I remember the day my son received his diagnosis clearer than I remember most days from last week. I had spent weeks researching various illnesses and disorders to help explain some of the issues we had been living with. The tantrums had reached a level that I couldn’t handle anymore, the back-tracking on speech and loss of communication were becoming more than a “phase”, and some of his physical behaviors just weren’t adding up. I researched hearing impairment, visual impairment, blood disorders, gluten and dairy allergies, and anything else that even hinted at being close. For a long time, I didn’t even consider looking at autism because I had this idea in my head of what autism was and what it looked like. There was an older child in the town we lived in with autism. He didn’t speak, he ran and screamed and made strange noises, spun and rocked, and displayed various other “stems” that are typical of a low functioning autistic child. I had the impression that that is what autism looks like, and that was my first mistake.
Autism doesn’t have a look. Autism isn’t one type. It comes in as many forms as there are children that have it. One thing that I struggled with the most, leading up to the decision to have him tested and for a considerable time following the appointment, was the fear of the ways it would change our life. Don’t get me wrong, autism does change your life in many ways. However, it’s very common for that fear to extend to our children as well. I had irrational flashes forward in life of him screeching, stemming ferociously, and all kinds of stereotypical ideas of what autism was. I was afraid a diagnosis would lead me down an emotional path of brain scans and being told something was severely wrong with my child. I was afraid of not being able to be everything he needed. I was afraid of everything. I was afraid he would just suddenly morph into this image of a mental illness that I had no idea how to handle practically overnight and I was afraid of the stress of trying to learn everything about it all.
What I wish someone would have told me is that he was Briar before the diagnosis, before we even considered testing for anything, and he would continue to be Briar after. I needed to be told that the little boy I had birthed, spent every day learning about, and would continue to watch grow one tiny moment at a time, would remain the same person no matter what diagnosis a doctor gave.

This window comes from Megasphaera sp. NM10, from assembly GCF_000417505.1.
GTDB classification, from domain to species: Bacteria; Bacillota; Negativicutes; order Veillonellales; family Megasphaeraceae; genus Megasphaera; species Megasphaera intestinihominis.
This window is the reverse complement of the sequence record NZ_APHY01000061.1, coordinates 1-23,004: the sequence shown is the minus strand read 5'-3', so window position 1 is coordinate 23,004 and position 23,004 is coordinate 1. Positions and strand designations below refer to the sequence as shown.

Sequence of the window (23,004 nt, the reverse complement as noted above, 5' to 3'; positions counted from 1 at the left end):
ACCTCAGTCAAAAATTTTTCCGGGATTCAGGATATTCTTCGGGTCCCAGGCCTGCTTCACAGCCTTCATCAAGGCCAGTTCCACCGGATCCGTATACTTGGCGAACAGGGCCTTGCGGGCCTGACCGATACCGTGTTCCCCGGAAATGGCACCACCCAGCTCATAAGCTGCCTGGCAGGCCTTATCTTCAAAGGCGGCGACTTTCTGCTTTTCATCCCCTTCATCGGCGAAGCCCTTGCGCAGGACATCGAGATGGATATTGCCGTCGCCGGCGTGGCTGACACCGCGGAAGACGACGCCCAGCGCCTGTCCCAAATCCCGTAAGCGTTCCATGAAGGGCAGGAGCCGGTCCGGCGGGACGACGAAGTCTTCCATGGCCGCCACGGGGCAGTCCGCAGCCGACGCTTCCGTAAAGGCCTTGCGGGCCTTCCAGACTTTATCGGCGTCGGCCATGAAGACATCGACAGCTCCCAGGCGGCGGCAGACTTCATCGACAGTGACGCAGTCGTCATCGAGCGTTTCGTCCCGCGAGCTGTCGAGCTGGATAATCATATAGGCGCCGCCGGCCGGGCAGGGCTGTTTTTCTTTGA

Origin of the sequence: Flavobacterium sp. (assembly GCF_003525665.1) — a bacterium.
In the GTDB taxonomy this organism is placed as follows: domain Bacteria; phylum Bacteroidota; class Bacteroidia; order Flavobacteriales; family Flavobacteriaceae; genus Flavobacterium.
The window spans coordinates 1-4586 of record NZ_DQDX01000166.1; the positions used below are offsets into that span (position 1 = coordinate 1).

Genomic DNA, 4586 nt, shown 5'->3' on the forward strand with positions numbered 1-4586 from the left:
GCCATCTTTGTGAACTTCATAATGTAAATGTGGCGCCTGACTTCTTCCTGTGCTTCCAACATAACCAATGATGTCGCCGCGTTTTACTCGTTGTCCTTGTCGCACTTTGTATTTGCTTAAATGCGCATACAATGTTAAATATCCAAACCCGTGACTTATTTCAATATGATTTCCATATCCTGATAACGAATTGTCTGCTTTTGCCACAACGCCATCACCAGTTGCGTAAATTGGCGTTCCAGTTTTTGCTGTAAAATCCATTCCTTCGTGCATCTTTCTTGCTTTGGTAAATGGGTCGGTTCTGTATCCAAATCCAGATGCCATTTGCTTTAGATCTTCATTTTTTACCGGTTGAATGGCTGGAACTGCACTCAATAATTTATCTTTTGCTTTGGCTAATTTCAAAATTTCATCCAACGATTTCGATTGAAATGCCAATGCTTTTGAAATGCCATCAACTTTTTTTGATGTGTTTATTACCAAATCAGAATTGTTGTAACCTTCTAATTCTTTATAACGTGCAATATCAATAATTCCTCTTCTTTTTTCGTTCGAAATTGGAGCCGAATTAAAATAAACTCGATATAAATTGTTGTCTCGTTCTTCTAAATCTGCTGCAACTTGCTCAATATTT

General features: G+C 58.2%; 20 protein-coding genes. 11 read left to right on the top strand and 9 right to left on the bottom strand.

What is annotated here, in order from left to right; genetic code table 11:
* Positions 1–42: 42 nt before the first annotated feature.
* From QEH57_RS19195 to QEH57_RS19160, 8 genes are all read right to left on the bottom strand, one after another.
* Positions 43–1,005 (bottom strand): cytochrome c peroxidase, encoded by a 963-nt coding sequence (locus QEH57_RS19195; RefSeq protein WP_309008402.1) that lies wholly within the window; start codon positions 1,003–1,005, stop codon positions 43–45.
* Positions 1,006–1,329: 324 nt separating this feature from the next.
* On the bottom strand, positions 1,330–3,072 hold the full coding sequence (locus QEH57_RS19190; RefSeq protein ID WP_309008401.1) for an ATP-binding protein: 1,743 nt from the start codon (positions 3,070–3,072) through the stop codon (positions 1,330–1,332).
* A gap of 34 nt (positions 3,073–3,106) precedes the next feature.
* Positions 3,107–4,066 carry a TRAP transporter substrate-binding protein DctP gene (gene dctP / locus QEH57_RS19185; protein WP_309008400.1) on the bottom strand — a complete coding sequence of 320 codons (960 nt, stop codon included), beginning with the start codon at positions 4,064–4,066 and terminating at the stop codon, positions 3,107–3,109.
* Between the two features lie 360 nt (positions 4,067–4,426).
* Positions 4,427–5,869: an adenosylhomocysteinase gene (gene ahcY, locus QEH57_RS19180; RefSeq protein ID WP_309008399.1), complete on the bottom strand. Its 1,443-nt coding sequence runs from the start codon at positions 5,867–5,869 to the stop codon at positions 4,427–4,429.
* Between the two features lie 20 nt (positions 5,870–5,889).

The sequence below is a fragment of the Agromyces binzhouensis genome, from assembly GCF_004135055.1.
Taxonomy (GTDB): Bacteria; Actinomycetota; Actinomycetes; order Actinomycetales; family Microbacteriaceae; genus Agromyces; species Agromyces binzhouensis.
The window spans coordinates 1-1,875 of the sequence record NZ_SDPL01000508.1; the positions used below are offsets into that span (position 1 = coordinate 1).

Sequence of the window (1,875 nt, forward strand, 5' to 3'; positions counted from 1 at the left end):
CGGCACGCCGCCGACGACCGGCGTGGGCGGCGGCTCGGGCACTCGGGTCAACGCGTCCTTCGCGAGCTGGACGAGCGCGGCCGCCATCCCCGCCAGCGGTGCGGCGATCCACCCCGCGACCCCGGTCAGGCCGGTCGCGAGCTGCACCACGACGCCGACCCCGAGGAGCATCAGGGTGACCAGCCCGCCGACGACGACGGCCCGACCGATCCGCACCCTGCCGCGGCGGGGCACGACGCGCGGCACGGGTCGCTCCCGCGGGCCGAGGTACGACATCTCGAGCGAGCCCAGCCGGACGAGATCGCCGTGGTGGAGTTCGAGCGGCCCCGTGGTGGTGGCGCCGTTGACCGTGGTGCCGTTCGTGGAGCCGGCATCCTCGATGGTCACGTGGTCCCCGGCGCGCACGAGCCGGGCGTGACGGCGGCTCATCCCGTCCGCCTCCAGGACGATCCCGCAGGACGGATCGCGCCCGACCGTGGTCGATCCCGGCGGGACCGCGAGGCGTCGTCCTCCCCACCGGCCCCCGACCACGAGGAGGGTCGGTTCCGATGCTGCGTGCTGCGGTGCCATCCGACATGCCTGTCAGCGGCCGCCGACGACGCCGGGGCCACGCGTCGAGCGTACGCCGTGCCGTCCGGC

I want every mother to know that you don’t have to fear an autism diagnosis. The diagnosis doesn’t change your child, it only changes how you approach their struggles. Before, when he would scream and cry, I would scream and cry with him because I had no idea how to help him. I felt like I was drowning. However, now, I know to observe his surroundings, possible stimulation factors, his diet that day, and what kind of questions to ask the people he has been around. My stress doesn’t skyrocket with his anymore because I understand what is happening, and that gives me control over the situation and thus a way to fix it. Not only that, but I know a way to fix it in a way that won’t just delay the response but rather help him work through it and come out the other side a little more stable than he went into it.
It’s never easy to consider that your child may have some kind of disorder. There are a lot of phases of acceptance, too. Many of us don’t want to admit it but there’s often a small phase of romanticizing the idea of autism. I know, it sounds absurd and possibly insulting, but hear me out. Every mother wants the world for her child, and when faced with the idea that the world just might work against him his entire life, we sometimes have some mental backlash. With stories of Einstein and other amazing scientists, incredible mute artists, or kids that go from stemming violently to playing an instrument more beautifully than imaginable, it’s easy to slip into the dream that our children will join those ranks… and they might! However, there is no guarantee that every child with autism is a hidden genius or trapped artist, and holding onto that idea can be damaging to our relationships with them. We may hold so hard to the idea of taking their interests and their intense focus and turning them into something great that we forget to marvel at the little moments in their lives every day.
We have to remember that they are still just little kids, learning and exploring this world like everyone else. Sometimes it takes longer for connections to form, and other times they can make the connection so fast that it leaves us reeling. They can create incredible things and they walk through life on a different level than the rest of us, and often a level that swoops up to extreme highs before falling suddenly into intense lows, and, on rare lucky occasions, they level out next to us and we get to enjoy a short moment of genuine here-and-now connection. Those moments make everything in the lows worth it, and all the highs more enjoyable.
Your child always has been and always will be exactly who they are. Giving a name to their behavior doesn’t change who they are. But it certainly helps us, as mothers, fathers, siblings and other family members, better understand their perspective so that we can help them when they need it most.
Have an au-some day!